Status Updates on Plastics Pollution in Aquatic Environment of Tanzania: Data Availability, Current Challenges and Future Research Needs

Dativa Shilla


Plastics are the most useful materials invented by man, and have brought great convenience to our daily lives but not without problems. Inappropriate disposal of wasted plastics has caused serious environmental problems. Over the past decade, microplastic debris in both marine and freshwater systems have become an emerging issue. A literature review was conducted to summarize the current state of knowledge of plastic pollution in Tanzanian aquatic systems. Although, Tanzania has vast coastlines and world’s largest freshwater lakes, the extent of microplastics presence in the aquatic environment remains largely unreported. Data from volunteer beach cleanups in Dar es Salaam areas show that typically more than 70% of anthropogenic litter along the beaches is comprised of plastics. In the only study to date to describe microplastic pollution in the African Great Lakes, a variety of polymers, including polyethylene, polypropylene and silicone rubber, were identified from the gastrointestinal tracts of Nile perch and Nile tilapia fished from Mwanza Gulf, Lake Victoria, in Tanzania. Due to human pressures, increased urbanization, coupled with general inadequate awareness, the potential for microplastic pollution is high. Mitigation of the effects of this pollution requires efforts from various interested stakeholders, including the local communities.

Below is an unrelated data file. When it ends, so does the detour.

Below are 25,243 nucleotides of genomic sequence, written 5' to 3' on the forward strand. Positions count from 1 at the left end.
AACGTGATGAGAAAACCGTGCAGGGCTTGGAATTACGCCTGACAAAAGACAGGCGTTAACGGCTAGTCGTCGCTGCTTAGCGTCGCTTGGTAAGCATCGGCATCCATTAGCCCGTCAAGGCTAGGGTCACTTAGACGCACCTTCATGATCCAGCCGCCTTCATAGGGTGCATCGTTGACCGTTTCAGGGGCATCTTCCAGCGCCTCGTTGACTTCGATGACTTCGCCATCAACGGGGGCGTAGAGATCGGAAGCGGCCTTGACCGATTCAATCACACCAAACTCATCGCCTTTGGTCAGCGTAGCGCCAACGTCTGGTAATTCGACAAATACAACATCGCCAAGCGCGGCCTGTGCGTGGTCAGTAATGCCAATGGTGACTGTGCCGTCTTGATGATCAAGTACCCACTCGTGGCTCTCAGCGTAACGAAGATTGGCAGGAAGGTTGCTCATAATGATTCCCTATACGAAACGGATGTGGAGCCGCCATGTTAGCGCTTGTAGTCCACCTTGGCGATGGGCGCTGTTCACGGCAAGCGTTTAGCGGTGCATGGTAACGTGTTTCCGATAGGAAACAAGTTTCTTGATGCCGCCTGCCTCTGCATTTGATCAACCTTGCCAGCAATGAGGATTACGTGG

Keywords Plastics, pollution, aquatic environment, Tanzania

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